Photo: Land Trust.

Answering Your Burning Questions About Fire

Jun 02, 2023 by Jana Hemphill
Pile burning is a hot topic! Get answers to your burning questions in this blog post.

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It seems that pile burning is a hot topic these days (pun intended)! The Land Trust's stewardship director, Amanda Egertson, answers your burning questions:


What are the Land Trust's goals with pile burning?

Our goals are to help protect our neighbors from the threat of catastrophic wildfire, as well as improve the moisture, sunlight, and nutrient availability to the remaining vegetation (which includes trees, shrubs, grasses, and wildflowers).

Why are you pile burning instead of chipping, hauling it out, or using it for other purposes?

The Land Trust pile burns in areas that cannot be reached with equipment, usually due to steep slopes, uneven terrain, and/or fragile conditions. Whenever possible, we prefer to use the cut wood for other purposes, like in our stream restoration projects. But sometimes conditions or materials just don't work for repurposing, so we pile burn.

If you create piles from your thinning efforts, isn't the fire danger already lowered?

Once the piles are created, the resources (light, moisture, etc) available to the remaining vegetation in the area are automatically increased and improved, but the fire danger remains (and often increases) due to all the material left on the ground. It becomes dry, brittle, and highly flammable if not burned.

Burning pollutes the already bad air in Central Oregon! Why are you contributing to this?

Yes, smoke is one of the not ideal outcomes of pile burning, but as our climate changes, smoke is inevitable. The question is how do we want our smoke? The Land Trust believes that forest restoration and pile burning—which sends small, controlled amounts of smoke into the air in the winter—is better than risking catastrophic wildfires and months of heavy smoke in the summer and fall.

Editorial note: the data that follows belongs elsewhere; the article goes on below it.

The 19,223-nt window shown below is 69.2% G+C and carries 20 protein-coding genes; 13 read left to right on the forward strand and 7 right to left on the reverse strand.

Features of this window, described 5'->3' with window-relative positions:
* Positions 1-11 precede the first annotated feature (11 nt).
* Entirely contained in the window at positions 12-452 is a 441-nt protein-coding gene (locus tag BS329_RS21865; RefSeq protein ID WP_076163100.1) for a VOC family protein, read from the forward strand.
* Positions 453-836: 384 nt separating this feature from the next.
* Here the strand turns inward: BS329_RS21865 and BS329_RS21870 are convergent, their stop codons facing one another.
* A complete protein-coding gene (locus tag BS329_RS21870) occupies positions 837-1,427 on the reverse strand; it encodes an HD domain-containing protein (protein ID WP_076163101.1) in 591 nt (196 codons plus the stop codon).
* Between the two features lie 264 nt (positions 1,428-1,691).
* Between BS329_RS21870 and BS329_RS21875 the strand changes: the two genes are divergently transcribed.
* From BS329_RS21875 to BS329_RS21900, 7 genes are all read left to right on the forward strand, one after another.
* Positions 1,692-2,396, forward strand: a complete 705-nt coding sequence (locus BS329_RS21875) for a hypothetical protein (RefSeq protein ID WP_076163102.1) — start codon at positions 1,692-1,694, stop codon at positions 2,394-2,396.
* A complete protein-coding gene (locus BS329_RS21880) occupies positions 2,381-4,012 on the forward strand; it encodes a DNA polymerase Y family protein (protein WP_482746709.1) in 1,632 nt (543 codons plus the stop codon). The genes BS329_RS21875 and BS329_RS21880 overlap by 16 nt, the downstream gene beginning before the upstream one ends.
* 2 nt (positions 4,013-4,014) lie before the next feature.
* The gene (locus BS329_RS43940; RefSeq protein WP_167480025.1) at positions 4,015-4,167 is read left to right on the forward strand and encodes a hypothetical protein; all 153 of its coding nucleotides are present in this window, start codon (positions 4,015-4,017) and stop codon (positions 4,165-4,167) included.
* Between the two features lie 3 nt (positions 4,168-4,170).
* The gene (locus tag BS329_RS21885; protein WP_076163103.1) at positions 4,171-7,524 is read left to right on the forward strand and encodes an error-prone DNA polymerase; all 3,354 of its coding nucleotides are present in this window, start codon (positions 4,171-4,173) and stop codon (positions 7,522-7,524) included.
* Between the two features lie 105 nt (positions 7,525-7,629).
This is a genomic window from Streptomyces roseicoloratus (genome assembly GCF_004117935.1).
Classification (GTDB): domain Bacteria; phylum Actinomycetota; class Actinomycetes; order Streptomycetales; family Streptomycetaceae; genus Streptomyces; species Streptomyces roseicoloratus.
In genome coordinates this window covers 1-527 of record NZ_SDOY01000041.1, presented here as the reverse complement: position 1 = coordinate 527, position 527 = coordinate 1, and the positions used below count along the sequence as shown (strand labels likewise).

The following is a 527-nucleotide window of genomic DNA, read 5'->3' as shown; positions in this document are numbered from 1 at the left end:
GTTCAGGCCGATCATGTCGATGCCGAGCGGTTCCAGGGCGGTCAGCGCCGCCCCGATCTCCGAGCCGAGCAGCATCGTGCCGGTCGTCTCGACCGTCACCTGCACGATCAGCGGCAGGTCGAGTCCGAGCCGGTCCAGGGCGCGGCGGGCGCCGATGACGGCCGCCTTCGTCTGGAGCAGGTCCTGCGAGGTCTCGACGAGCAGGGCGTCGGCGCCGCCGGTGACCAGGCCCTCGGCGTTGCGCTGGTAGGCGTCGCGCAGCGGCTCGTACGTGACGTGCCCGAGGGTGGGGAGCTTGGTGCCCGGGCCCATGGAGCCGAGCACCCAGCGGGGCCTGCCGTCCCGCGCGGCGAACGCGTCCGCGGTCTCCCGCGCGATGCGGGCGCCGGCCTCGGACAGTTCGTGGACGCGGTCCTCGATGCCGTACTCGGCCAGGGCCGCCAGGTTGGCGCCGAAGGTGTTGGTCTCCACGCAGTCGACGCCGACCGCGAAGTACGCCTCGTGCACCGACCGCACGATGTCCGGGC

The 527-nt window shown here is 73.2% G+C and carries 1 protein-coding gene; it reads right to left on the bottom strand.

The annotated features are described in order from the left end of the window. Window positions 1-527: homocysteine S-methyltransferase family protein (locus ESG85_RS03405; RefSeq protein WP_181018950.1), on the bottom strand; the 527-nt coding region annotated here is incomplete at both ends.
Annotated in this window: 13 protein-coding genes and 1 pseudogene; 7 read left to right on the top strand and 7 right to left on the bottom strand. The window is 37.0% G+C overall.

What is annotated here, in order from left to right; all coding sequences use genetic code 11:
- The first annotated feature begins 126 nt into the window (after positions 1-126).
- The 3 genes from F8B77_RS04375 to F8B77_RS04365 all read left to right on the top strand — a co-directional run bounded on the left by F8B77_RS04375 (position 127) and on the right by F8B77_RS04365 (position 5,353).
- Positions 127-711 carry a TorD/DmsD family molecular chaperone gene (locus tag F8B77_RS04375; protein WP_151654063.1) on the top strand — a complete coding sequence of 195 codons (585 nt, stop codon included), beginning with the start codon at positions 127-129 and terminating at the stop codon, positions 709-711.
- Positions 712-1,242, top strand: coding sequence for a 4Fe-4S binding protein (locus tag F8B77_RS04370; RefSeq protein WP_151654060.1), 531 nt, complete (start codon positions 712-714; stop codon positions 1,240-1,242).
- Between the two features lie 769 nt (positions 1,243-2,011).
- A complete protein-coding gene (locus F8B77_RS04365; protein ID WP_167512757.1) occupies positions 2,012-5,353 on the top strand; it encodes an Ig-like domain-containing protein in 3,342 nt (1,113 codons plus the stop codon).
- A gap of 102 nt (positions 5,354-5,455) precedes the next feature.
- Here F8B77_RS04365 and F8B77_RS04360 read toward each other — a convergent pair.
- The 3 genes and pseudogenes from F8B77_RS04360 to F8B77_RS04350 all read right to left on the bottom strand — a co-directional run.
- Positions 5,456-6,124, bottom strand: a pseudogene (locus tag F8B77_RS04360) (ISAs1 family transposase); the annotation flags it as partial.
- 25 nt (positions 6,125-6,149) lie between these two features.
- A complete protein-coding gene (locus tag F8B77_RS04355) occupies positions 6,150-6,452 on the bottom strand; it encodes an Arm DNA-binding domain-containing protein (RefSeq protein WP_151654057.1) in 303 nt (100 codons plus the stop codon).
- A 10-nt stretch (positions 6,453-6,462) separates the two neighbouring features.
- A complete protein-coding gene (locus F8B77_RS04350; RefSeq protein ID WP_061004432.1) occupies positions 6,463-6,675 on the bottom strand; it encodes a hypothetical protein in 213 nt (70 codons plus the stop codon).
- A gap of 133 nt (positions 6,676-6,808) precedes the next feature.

Does pile burning remove moisture and nutrients from the forest?

No, thinning and pile burning actually help increase moisture availability in the soil. This is particularly due to our focus on juniper removal. Juniper trees consume a HUGE amount of moisture, so when we thin a lot of them, we're making that moisture available to all the remaining trees and other vegetation. Native bunchgrasses and wildflowers will flourish along the hillsides where the piles were burned within the next couple of years.

In fact, you can see this while walking the Rim Trails at Whychus Canyon Preserve. The robust and diverse wildflower display as you head down into the canyon in late spring and early summer is a result of the exact same type of juniper thinning and prescribed burning that occurred there several years ago.

Wait, I thought juniper trees are native to Central Oregon. Aren't they drought tolerant?

Yes, juniper trees are drought tolerant and native to Central Oregon. Historically, there wasn't the same density of junipers in our high desert. This was partially due to regular, low-intensity wildfires—they kept the junipers in check and surviving in areas that were safe from flames (think places like rock outcrops, or other spots where wildfire couldn't burn). And while junipers are drought tolerant, that doesn't mean they don't LOVE water! One juniper can consume 10-30 gallons of water a day! That's a lot of water usage in an already parched region.

We are in a drought. Doesn't pile burning make that worse?

Quite the opposite. We are improving conditions for the remaining plants, making more water available to them.

Why is fire beneficial to the forests and grasslands of Central Oregon?

Typically, soil fertility increases after low-intensity fires. Why? Fires chemically convert nutrients in the soil and from dead plant tissues, making these nutrients available for plants to absorb from the soil. In addition, fires are often followed by an increase in nitrogen-fixing plants. These plants help take nitrogen from the air and add it to the soil which helps build healthier soil for the trees, shrubs, grasses, and wildflowers that follow.

Fire also helps remove the thick layers of forest/grassland debris that have built up over many decades of fire suppression. Removing these thick layers helps limit the spread of future wildfires, as well as helping new seedlings, shrubs, and bunchgrasses regenerate.



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